Warning: UBUNTU 17.10 might destroy your BIOS

This topic might by obsolete in a few days but if you’re an LENOVO-User you might destroy your PC when using Ubuntu 17.10 or even booting the live-Version.


If possible, I will delete this topic, when ubuntu released a new version.

The download of Ubuntu 17.10 is currently discouraged due to an issue on certain Lenovo laptops. Once fixed this download will be enabled again.

huh Lenovo again produced a faulty bios that could hang up itself in malfunction. I remembered the same story from some years ago, when the first EFI bios models came out, and some lenovo models could be bricked by chance by some linux uefi component, which btw itself adhered to the standards iirc. seems like they haven’t learnt from that, or maybe…just don’t care as long as windows is stable…

sad stuff, bios components being programmed as sloppy as cheap end-user-software. one would normally expect special care in regard to stability… if software bums out, you maybe loose a file of work or two, if bios craps out you will loose whole computer functionality…

Why blaming Lenovo? Did you read the link? Also causing problems with Acer, Toshiba, and HP.

Yes, I did read this: https://github.com/torvalds/linux/commit/d9018976cdb6eefc62a7ba79a405f6c9661b08a7

Edit: Opinions on the Issue seem to point out that the EFI Firmware of the affected devices is not 100% standard compliant. I know no details about the used infrastructure, but it seems like setting a certain feature that is thought for a different use case would trigger the bios into bringing itself into a broken state by it reacting in a way that wasn’t predictable from only knowing the official EFI specs. For windows the drivers come from the manufacturer itself, who knows what he has running. It might seem logical when other manufacturers also suffer from the breakage, that they perhaps use the same modules from the same supplier in their bios’es? Mind you that the problem seems to only affect certain types of notebooks, the same driver most probably works fine on other Intel system bios flash infrastructures.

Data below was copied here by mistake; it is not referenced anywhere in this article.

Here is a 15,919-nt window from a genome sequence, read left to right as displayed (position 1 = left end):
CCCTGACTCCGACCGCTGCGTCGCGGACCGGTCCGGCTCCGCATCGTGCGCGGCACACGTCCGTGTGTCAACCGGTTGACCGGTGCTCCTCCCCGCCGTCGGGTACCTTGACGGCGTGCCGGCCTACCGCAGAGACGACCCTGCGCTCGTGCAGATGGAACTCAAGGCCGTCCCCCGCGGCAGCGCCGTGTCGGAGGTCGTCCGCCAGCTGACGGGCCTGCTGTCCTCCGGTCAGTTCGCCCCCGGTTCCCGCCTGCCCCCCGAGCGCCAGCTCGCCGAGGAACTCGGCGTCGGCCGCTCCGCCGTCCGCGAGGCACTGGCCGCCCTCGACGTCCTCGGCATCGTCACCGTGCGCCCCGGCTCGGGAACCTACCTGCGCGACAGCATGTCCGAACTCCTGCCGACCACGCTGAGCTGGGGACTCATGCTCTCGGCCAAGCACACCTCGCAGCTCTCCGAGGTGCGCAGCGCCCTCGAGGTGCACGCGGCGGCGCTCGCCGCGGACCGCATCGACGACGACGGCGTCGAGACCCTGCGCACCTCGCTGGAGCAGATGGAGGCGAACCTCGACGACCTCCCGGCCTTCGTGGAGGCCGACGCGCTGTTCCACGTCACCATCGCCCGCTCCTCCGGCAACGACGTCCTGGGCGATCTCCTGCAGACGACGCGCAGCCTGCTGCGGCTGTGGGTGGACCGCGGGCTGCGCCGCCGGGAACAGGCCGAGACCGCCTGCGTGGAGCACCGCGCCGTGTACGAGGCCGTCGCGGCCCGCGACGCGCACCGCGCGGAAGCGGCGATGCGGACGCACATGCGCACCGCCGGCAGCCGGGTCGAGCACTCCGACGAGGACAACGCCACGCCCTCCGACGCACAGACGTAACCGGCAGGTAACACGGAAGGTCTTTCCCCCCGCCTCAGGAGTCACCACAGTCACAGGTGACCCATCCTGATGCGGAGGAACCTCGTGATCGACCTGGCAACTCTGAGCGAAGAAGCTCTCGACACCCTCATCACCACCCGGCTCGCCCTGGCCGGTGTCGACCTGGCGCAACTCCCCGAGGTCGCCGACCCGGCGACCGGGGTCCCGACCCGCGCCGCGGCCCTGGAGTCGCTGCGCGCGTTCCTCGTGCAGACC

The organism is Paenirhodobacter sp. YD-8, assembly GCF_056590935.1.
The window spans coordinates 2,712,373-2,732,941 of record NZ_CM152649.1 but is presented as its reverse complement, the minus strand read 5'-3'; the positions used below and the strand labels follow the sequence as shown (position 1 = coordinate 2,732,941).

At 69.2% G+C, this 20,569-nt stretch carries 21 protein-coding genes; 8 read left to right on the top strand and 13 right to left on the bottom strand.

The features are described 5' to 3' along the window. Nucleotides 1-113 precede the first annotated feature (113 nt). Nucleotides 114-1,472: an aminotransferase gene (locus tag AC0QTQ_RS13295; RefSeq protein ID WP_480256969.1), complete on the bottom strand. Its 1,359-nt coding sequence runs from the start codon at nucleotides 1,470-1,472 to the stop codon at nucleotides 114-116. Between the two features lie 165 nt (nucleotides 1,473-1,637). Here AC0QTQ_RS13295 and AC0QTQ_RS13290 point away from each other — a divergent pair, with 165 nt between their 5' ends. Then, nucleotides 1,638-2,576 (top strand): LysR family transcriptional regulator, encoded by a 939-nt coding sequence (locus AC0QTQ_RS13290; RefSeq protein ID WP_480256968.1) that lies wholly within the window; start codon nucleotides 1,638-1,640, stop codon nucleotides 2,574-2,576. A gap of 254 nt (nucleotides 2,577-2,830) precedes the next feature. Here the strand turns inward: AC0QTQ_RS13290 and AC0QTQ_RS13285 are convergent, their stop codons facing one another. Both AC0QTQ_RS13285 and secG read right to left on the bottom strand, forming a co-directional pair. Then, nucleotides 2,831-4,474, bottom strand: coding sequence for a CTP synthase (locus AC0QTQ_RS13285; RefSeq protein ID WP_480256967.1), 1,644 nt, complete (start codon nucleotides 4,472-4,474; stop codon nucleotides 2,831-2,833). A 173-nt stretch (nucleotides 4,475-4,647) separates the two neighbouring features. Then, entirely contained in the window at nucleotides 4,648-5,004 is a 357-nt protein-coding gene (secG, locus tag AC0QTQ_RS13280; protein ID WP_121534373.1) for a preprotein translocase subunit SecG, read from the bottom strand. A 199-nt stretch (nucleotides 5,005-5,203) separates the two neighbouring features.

This is a nice reminder for me, in future I will try to only buy machines that are declared compatible with linux systems by the manufacturer itself, and not using any proprietary driver modules to achive linux compatibility. Maybe this will also raise awareness, that many hardware manufacturers are ignorant when it comes to linux compatibility, and trying anyways will mean risking breaking the system.

Edit 2: even on the lauchpad main bug report is written: “Bug may effect machines from any manufacturer that uses BIOS based on Insyde Software”

Ouch… guess I better be careful before moving over to linux on my main production machine. Was planning on doing it after finishing off a couple of tunes I have going. Thanks for the heads up @Marc Shake

Ouch… guess I better be careful before moving over to linux on my main production machine. Was planning on doing it after finishing off a couple of tunes I have going. Thanks for the heads up @Marc Shake

Just don’t. Linux is hassle. Linux is pain.

I prefer the hassle that is nessecary to take a step away sideways from certain corporate interests, financial obligations and most importantly having to stand the constant perversive mindfuck that usually comes in company with using mainstream commercial products nowadays.